Alaska Legislature

Dueling rallies meet on doorstep of would-be special session in Wasilla

WASILLA — In a chaotic microcosm of the political gulf separating Alaskans, some 200 supporters and opponents of Gov. Mike Dunleavy’s budget proposals faced off for a tense half hour outside the middle school where the governor had called a special session that wasn’t to be.

“Override!” shouted some 60 opponents of the governor’s $444 million in vetoes.

“No!” screamed the other side, perhaps 150 strong.

“Save our State!” shouted veto opponents.

“Follow the law!” shot back groups who argue the governor is following Alaska statute in his effort to pay a large, $3,000 Permanent Fund Dividend and in calling for a special session in Wasilla.

Legislators were equally divided.

Inside Wasilla Middle School early Monday afternoon, a minority group of legislators who support the governor’s proposals met briefly, but lacking the numbers for a quorum, broke up and talked with news media.


The majority of their fellow lawmakers, opposed to meeting in the city where the governor lives and enjoys strong support, convened the special session in Juneau.

The state capital saw it’s own protests, though without the strong support for the governor.

Sharp divisions in Wasilla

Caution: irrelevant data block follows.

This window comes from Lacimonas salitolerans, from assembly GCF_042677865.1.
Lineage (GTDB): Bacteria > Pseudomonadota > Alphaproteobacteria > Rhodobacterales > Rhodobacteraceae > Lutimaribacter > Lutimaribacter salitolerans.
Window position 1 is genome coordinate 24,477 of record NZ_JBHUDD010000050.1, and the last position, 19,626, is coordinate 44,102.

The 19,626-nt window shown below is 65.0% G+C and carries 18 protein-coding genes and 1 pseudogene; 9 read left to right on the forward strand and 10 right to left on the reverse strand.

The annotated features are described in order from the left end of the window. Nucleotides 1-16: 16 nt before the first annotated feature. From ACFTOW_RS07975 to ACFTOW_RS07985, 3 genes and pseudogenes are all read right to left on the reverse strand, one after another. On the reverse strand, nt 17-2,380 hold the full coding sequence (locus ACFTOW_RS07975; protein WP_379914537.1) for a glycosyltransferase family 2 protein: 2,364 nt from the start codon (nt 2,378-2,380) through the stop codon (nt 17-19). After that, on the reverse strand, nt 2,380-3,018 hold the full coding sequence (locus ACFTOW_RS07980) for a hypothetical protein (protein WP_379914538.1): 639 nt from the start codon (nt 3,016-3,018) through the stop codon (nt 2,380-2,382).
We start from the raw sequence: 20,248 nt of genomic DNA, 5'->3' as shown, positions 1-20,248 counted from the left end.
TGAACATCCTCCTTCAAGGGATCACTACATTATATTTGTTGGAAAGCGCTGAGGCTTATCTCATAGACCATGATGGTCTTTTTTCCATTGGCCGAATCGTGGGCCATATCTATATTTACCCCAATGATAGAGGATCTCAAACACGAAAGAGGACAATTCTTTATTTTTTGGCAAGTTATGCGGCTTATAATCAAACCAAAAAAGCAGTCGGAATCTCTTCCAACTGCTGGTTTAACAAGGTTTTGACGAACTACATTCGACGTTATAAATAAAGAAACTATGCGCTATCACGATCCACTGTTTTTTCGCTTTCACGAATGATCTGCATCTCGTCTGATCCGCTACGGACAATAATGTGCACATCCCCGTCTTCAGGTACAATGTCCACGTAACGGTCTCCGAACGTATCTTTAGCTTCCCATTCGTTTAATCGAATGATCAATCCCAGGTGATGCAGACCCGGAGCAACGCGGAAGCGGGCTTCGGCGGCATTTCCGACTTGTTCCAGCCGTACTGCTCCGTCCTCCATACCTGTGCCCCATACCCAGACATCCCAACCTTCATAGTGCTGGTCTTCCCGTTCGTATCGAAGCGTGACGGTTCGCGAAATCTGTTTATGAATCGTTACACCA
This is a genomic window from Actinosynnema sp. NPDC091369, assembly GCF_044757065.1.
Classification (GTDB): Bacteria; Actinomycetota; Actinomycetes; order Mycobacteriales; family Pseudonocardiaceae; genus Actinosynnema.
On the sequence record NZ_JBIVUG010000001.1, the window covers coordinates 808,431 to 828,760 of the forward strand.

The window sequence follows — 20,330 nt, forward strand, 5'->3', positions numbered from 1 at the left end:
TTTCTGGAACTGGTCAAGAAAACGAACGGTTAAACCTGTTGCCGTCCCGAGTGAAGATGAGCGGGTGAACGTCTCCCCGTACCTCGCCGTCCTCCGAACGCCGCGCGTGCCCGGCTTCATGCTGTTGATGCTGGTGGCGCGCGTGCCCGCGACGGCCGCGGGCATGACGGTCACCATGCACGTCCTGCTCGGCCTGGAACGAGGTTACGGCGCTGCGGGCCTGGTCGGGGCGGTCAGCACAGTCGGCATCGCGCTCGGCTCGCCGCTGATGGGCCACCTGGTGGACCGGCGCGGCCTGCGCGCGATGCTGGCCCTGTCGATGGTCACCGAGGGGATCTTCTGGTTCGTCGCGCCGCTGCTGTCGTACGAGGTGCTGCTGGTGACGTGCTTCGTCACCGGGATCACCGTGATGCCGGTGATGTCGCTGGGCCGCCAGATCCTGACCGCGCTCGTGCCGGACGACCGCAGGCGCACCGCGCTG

Before the Wasilla meeting got underway, Dunleavy supporters lined the Parks Highway in large numbers before marching to the school, waving signs with slogans such as “Save the PFD."

“We need to live within our means and not steal from Alaska’s neediest people,” said Linn McCabe, a Big Lake resident, who carried a sign that said “No overrides, Full PFD.”

[Full coverage of the special session, the governor’s budget vetoes and the Alaska Legislature]

The pro-Dunleavy rally was organized by “Save the PFD” and other groups. “Alaskans Take a Stand," and other groups filled out the other side, calling on lawmakers to come up with the 45 of 60 votes needed to reject the governor’s vetoes.

Anti-Dunleavy protestors said on Monday the vetoes, announced late last month, will force University of Alaska campuses to shut down, devastate health care services and the poor, and lead to job losses in the thousands, gutting the economy.

They were outnumbered by the governor’s supporters, a reversal from recent meetings in Anchorage and Fairbanks where most people spoke against the governor’s actions.

[Fairbanks meeting on Dunleavy budget vetoes draws hundreds of people]

In Wasilla, the two sides were separated by a wide sidewalk to the school but tense interactions — and sometimes meaningful exchanges — couldn’t be avoided.

Three members supporting the governor held a banner over the sidewalk like an entryway arch, requiring many people entering the school to walk under it: “U can get our PFD or our vote but not both," it said. It was a slap at lawmakers in Juneau looking to provide a smaller, $1,600 dividend, while leaving more funds available for state services.

Wasilla resident Ken Hills said lawmakers who refused the governor’s call to meet in Wasilla should be arrested.

“They should follow the law," he said. “I want to see (Republican Senate president) Cathy Giessel in handcuffs.”

Marie Francis, an Anchorage resident carrying a “Protect Seniors” sign, told Hills bitterly that the governor doesn’t care about the elderly.

“What are you, antifa?” Hills replied, in reference to militant, left- anti-fascist groups that have made news in the Lower 48.